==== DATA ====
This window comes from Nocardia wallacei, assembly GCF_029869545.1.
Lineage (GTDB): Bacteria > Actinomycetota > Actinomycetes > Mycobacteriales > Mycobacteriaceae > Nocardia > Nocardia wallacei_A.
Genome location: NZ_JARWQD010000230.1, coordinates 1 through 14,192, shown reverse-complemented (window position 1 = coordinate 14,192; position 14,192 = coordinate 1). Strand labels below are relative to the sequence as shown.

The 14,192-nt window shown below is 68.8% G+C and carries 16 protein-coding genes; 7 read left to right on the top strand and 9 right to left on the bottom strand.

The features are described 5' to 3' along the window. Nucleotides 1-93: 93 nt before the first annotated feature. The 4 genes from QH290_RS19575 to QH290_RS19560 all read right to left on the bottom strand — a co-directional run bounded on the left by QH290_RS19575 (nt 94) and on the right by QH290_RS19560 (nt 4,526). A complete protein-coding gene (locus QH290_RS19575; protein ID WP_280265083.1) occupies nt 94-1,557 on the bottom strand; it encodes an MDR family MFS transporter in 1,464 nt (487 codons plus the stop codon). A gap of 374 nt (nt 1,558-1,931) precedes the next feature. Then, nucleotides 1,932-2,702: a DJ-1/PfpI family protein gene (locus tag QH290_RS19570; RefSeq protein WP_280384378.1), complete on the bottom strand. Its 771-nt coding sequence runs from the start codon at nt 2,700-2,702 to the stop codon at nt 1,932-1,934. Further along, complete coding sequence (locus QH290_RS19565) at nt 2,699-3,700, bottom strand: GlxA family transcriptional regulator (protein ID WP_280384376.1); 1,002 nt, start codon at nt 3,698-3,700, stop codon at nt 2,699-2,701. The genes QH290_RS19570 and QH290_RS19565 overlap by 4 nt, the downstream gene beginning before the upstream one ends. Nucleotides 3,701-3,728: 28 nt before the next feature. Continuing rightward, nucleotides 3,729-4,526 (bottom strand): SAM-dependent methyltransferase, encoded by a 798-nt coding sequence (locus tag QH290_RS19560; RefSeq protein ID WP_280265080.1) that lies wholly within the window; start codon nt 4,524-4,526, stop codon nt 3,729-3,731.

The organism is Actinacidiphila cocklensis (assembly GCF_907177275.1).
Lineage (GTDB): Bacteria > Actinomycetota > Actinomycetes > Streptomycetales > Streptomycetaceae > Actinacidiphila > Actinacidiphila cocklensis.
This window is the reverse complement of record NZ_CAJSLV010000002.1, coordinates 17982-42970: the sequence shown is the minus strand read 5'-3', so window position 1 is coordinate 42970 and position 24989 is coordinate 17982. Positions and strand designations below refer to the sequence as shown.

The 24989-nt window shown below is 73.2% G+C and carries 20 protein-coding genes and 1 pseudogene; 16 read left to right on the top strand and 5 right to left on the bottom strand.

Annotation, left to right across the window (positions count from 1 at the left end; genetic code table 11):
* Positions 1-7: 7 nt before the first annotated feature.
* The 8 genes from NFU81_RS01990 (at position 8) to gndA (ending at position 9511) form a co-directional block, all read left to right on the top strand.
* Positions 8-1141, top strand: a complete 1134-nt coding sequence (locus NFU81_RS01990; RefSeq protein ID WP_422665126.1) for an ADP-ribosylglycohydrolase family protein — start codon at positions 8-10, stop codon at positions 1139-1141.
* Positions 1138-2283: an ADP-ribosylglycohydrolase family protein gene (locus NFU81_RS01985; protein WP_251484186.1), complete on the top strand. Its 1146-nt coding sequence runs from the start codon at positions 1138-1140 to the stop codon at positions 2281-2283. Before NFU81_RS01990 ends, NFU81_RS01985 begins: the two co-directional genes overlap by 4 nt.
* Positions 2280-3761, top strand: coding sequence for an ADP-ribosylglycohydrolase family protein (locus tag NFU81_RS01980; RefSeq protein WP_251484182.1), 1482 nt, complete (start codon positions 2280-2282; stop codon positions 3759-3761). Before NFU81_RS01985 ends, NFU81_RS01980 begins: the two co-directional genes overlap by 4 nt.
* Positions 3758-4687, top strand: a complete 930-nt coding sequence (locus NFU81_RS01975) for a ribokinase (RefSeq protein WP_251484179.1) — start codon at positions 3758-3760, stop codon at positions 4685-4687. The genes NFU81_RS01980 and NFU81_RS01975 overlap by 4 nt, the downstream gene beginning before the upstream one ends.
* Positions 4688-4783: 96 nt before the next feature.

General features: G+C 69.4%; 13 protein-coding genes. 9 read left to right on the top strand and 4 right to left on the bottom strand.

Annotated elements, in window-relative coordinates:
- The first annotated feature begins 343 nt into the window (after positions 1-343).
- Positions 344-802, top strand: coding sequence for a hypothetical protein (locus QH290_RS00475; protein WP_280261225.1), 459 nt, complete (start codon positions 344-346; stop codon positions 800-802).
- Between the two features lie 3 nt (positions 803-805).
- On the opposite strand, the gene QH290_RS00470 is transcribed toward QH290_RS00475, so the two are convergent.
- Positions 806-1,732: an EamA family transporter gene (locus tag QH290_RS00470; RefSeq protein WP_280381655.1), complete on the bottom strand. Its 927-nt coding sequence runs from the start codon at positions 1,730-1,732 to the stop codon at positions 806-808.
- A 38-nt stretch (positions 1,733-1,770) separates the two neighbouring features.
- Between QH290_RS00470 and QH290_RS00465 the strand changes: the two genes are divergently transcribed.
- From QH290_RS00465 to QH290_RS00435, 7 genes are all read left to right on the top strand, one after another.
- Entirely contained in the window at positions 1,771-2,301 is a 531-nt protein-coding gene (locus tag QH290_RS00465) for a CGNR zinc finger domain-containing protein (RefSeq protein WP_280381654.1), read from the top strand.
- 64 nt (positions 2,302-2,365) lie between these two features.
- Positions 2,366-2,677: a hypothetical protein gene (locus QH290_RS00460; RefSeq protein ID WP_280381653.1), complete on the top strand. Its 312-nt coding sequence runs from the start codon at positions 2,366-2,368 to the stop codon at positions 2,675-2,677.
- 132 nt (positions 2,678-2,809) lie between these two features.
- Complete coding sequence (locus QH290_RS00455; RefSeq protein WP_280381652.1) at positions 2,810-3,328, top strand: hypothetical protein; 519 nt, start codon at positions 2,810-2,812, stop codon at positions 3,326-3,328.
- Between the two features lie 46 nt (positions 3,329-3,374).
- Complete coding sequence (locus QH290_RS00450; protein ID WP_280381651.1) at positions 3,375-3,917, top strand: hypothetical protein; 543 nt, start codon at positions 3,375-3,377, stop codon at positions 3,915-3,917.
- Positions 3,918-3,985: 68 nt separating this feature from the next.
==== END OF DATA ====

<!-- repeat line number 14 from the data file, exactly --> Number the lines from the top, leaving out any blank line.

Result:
* Positions 1138-2283: an ADP-ribosylglycohydrolase family protein gene (locus NFU81_RS01985; protein WP_251484186.1), complete on the top strand. Its 1146-nt coding sequence runs from the start codon at positions 1138-1140 to the stop codon at positions 2281-2283. Before NFU81_RS01990 ends, NFU81_RS01985 begins: the two co-directional genes overlap by 4 nt.